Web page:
Small Upgrade, Big Savings: How Restaurants Save Money with Low-Flow Pre-Rinse Spray Valves

PG&E
Small Upgrade, Big Savings: How Restaurants Save Money with Low-Flow Pre-Rinse Spray Valves

Restaurants use more energy than almost any other commercial business industry.1 Energy usage rates can be even higher for those food service businesses that run a full-service kitchen. One energy-intensive area of restaurant operations revolves around cleanliness. Many owners rely heavily on sprayers to pre-rinse dishware, pots and pans before putting them in a dishwasher, and these pre-rinse spray valves can account for nearly one-third of the water used in a typical commercial kitchen.2


That’s why upgrading to low-flow pre-rinse sprayers is one of the more effective ways to immediately reduce restaurant operating costs and improve energy efficiency. While the upgrade is a small one, the savings are significant.


Low-flow pre-rinse spray valves offer consistent savings compared to older sprayers

Modern low-flow pre-rinse spray valves use significantly less water than older, less efficient models. Spray valves from the 1990s routinely use up to 5 gallons per minute (GPM) and can translate into an annual operating cost of $1,500 per valve if only used for one hour a day.3 New low-flow pre-rinse spray valves perform optimally, while also using significantly less energy and water. By using pre-rinse spray valves with a flow rate of 1.15 GPM or less a restaurant owner will be able to see drastic annual savings in reduced water bills, decreased energy costs and, depending on where a restaurant is located, lower sewer utility bills.4 While you expect low-flow pre-rinse spray valves to cut water use, the extent that they do so can be surprising. For example, using a 0.7 GPM sprayer rather than a 5 GMP sprayer results in 85% less water usage annually. If restaurant operators select a high-performance, pre-rinse spray valve with a 0.7 GPM, they can reduce annual energy and water costs by well over $1,000.5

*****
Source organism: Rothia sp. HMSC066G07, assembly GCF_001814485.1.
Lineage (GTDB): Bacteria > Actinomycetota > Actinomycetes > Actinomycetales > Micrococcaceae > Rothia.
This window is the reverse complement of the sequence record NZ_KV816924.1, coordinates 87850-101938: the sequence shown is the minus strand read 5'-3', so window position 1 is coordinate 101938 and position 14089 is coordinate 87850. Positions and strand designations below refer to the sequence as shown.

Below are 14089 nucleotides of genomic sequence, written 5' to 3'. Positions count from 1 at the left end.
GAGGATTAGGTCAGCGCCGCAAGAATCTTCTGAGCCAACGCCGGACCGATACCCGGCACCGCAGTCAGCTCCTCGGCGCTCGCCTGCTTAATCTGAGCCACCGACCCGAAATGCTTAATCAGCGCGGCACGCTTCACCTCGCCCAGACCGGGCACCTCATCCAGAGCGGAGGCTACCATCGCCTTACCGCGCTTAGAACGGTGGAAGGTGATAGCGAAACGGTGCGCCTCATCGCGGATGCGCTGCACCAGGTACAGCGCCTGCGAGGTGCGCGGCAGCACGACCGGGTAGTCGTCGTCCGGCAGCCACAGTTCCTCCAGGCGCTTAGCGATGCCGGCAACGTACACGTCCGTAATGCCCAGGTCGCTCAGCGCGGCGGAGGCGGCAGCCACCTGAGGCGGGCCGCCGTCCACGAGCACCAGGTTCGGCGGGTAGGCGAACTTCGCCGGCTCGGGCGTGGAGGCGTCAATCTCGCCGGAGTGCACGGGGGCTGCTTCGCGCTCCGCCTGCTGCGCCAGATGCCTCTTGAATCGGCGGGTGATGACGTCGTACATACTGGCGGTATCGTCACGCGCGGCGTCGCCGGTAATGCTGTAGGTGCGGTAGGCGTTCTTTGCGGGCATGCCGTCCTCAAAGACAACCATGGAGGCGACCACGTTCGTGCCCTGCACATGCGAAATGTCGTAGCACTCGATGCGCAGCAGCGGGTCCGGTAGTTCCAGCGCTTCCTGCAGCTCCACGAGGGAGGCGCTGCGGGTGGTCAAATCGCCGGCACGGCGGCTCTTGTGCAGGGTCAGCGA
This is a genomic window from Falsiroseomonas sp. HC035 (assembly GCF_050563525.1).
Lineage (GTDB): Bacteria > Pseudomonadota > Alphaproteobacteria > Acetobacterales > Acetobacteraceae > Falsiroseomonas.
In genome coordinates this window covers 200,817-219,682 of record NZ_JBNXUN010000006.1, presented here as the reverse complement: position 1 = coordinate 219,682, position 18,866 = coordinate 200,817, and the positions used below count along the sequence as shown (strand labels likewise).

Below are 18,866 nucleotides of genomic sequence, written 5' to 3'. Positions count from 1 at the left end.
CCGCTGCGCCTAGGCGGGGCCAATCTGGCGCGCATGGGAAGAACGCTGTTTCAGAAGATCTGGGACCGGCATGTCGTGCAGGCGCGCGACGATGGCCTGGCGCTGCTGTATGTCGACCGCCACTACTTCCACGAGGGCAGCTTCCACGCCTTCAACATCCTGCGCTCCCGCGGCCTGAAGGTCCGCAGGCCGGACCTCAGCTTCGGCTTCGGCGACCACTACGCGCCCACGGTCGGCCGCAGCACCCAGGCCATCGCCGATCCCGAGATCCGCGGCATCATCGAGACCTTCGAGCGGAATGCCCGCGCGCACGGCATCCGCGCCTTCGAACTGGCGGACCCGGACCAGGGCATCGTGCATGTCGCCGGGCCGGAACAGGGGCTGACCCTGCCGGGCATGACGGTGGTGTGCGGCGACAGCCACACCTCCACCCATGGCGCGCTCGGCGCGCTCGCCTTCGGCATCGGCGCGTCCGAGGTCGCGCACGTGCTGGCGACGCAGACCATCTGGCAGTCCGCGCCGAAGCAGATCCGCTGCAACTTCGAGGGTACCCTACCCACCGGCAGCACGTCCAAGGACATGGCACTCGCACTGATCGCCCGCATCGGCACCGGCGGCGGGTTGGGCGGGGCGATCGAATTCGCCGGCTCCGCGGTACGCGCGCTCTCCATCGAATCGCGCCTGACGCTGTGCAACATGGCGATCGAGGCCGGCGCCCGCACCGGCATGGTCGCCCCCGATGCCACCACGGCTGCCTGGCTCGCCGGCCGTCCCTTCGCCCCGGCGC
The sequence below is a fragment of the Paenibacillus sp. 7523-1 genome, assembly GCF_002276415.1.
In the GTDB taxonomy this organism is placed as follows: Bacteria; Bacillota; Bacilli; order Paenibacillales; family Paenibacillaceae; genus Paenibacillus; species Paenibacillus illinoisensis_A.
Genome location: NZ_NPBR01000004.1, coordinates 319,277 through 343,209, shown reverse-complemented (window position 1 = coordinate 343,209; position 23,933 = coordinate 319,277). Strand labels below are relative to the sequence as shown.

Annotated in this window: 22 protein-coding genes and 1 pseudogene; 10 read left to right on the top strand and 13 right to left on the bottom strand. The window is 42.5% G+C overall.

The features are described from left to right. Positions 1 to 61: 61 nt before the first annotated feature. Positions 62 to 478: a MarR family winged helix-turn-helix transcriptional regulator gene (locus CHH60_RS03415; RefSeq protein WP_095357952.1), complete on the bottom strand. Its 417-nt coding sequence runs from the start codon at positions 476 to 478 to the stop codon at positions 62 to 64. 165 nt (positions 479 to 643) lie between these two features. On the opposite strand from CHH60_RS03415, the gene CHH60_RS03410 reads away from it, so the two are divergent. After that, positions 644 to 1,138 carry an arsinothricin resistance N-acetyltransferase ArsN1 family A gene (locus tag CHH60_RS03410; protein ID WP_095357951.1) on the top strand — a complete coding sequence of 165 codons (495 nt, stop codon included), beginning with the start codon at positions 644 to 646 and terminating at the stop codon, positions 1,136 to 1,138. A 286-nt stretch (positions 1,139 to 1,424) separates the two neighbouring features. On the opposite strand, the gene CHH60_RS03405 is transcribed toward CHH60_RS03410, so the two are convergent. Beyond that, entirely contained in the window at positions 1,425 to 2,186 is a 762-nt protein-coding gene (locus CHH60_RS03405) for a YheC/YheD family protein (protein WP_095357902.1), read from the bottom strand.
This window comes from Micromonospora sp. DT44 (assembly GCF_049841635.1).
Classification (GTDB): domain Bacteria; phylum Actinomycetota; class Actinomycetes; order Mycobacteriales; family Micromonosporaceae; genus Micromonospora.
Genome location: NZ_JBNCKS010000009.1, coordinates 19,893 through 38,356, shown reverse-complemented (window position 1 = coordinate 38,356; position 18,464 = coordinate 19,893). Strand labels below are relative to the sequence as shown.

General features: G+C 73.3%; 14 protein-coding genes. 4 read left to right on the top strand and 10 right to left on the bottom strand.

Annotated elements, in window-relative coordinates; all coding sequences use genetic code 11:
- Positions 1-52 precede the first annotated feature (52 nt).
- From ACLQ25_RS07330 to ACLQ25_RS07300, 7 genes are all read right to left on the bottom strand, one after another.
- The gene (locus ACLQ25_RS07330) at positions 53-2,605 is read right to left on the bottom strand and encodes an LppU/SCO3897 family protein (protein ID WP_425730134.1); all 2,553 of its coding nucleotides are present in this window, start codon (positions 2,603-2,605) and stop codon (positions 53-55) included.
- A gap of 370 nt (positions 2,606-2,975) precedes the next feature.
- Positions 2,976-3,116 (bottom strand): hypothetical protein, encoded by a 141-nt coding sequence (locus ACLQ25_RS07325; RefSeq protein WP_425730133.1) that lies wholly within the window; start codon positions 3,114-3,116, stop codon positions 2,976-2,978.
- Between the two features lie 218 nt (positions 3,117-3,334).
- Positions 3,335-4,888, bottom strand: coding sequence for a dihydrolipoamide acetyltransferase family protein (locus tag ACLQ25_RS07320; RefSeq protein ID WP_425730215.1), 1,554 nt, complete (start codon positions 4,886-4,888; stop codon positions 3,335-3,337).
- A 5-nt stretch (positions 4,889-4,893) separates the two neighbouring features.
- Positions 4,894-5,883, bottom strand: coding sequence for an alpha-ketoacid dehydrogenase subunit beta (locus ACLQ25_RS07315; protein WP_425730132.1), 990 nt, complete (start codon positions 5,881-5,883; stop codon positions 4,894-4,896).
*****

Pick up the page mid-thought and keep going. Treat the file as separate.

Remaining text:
How much can you save?

When you combine lower water, energy and sewer bills, the savings that low-flow pre-rinse sprayers provide add up quickly.6

Gallons per minuteAnnual Operating cost

5.0

$2,250

2.5

$1,050

1.15

$500

0.70

$250

These figures are for just one sprayer. If your restaurant operation uses more than one, those savings multiply.


Low-flow pre-rinse spray valves often provide optimal performance

In addition, those savings come without sacrificing performance. Low-flow pre-rinse spray valves are evaluated using ASTM standard F2324-23, which takes into account such factors as flow rate, spray force, spray pattern, coverage area, usage time and flow control.7You can take advantage of the savings that a low-flow sprayer provides, and choose the sprayer that meets your exact requirements, without sacrificing performance or productivity.


And best of all, it’s a tremendously simple upgrade: Just unscrew the old spray valve and screw in the new one to see immediate savings.


Low-flow sprayers are such a good idea, California has required that any new pre-rinse spray valves sold as of January 2006 have a flow rate not exceeding 1.6 GPM.8


Rebates available to incentivize the upgrade

Installing low-flow pre-rinse spray valves is an easy, economical and effective way to reduce water usage. They install in an instant, start cutting costs immediately and quickly pay for themselves. That’s especially true if you take advantage of Pacific Gas and Electric Company’s $35 rebate for pre-rinse spray valves that use 1.15 GPM or less.


Energy-efficient pre-rinse spray valves offer restaurant operators a strong return on investment and an opportunity to improve long-term sustainability. To learn more about other energy-efficient restaurant upgrades, download PG&E’s guide on "The Best Energy Efficiency Rebates for Quick-Service Restaurants".


Sources:


  1. Pacific Gas and Electric Company (PDF, 1.84 MB)
  2. U.S. Environmental Protection Agency
  3. Food Service Technology Center
  4. Food Service Technology Center
  5. Food Service Technology Center
  6. Food Service Technology Center
  7. U.S. Department of Energy
  8. California Water Boards (PDF, 364 KB)